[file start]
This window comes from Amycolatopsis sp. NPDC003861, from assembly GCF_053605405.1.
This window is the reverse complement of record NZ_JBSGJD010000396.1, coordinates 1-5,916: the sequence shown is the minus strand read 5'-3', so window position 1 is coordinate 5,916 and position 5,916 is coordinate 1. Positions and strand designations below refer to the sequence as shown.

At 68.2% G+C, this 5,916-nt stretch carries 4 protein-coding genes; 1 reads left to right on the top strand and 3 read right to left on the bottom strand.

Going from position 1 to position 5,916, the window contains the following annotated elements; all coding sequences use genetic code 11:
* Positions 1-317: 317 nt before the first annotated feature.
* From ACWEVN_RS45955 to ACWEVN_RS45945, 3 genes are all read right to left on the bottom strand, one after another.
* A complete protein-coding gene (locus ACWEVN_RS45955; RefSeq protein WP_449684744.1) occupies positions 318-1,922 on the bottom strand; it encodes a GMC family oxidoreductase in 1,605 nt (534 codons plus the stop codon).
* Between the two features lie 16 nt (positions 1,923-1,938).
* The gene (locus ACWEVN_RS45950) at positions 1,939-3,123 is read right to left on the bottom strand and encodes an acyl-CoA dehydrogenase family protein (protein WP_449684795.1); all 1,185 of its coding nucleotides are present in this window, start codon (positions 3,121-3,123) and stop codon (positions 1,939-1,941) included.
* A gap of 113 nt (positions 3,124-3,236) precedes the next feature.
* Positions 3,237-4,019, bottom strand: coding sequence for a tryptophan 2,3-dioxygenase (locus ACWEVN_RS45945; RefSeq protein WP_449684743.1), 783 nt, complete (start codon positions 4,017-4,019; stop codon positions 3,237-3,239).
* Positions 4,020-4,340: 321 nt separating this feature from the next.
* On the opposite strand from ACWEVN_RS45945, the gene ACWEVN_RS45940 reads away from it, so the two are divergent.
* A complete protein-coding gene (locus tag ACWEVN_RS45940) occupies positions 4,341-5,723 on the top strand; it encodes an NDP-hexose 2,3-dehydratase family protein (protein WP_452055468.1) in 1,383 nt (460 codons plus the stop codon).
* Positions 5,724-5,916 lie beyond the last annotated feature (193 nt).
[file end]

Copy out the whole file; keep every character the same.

This window comes from Amycolatopsis sp. NPDC003861, from assembly GCF_053605405.1.
This window is the reverse complement of record NZ_JBSGJD010000396.1, coordinates 1-5,916: the sequence shown is the minus strand read 5'-3', so window position 1 is coordinate 5,916 and position 5,916 is coordinate 1. Positions and strand designations below refer to the sequence as shown.

At 68.2% G+C, this 5,916-nt stretch carries 4 protein-coding genes; 1 reads left to right on the top strand and 3 read right to left on the bottom strand.

Going from position 1 to position 5,916, the window contains the following annotated elements; all coding sequences use genetic code 11:
* Positions 1-317: 317 nt before the first annotated feature.
* From ACWEVN_RS45955 to ACWEVN_RS45945, 3 genes are all read right to left on the bottom strand, one after another.
* A complete protein-coding gene (locus ACWEVN_RS45955; RefSeq protein WP_449684744.1) occupies positions 318-1,922 on the bottom strand; it encodes a GMC family oxidoreductase in 1,605 nt (534 codons plus the stop codon).
* Between the two features lie 16 nt (positions 1,923-1,938).
* The gene (locus ACWEVN_RS45950) at positions 1,939-3,123 is read right to left on the bottom strand and encodes an acyl-CoA dehydrogenase family protein (protein WP_449684795.1); all 1,185 of its coding nucleotides are present in this window, start codon (positions 3,121-3,123) and stop codon (positions 1,939-1,941) included.
* A gap of 113 nt (positions 3,124-3,236) precedes the next feature.
* Positions 3,237-4,019, bottom strand: coding sequence for a tryptophan 2,3-dioxygenase (locus ACWEVN_RS45945; RefSeq protein WP_449684743.1), 783 nt, complete (start codon positions 4,017-4,019; stop codon positions 3,237-3,239).
* Positions 4,020-4,340: 321 nt separating this feature from the next.
* On the opposite strand from ACWEVN_RS45945, the gene ACWEVN_RS45940 reads away from it, so the two are divergent.
* A complete protein-coding gene (locus tag ACWEVN_RS45940) occupies positions 4,341-5,723 on the top strand; it encodes an NDP-hexose 2,3-dehydratase family protein (protein WP_452055468.1) in 1,383 nt (460 codons plus the stop codon).
* Positions 5,724-5,916 lie beyond the last annotated feature (193 nt).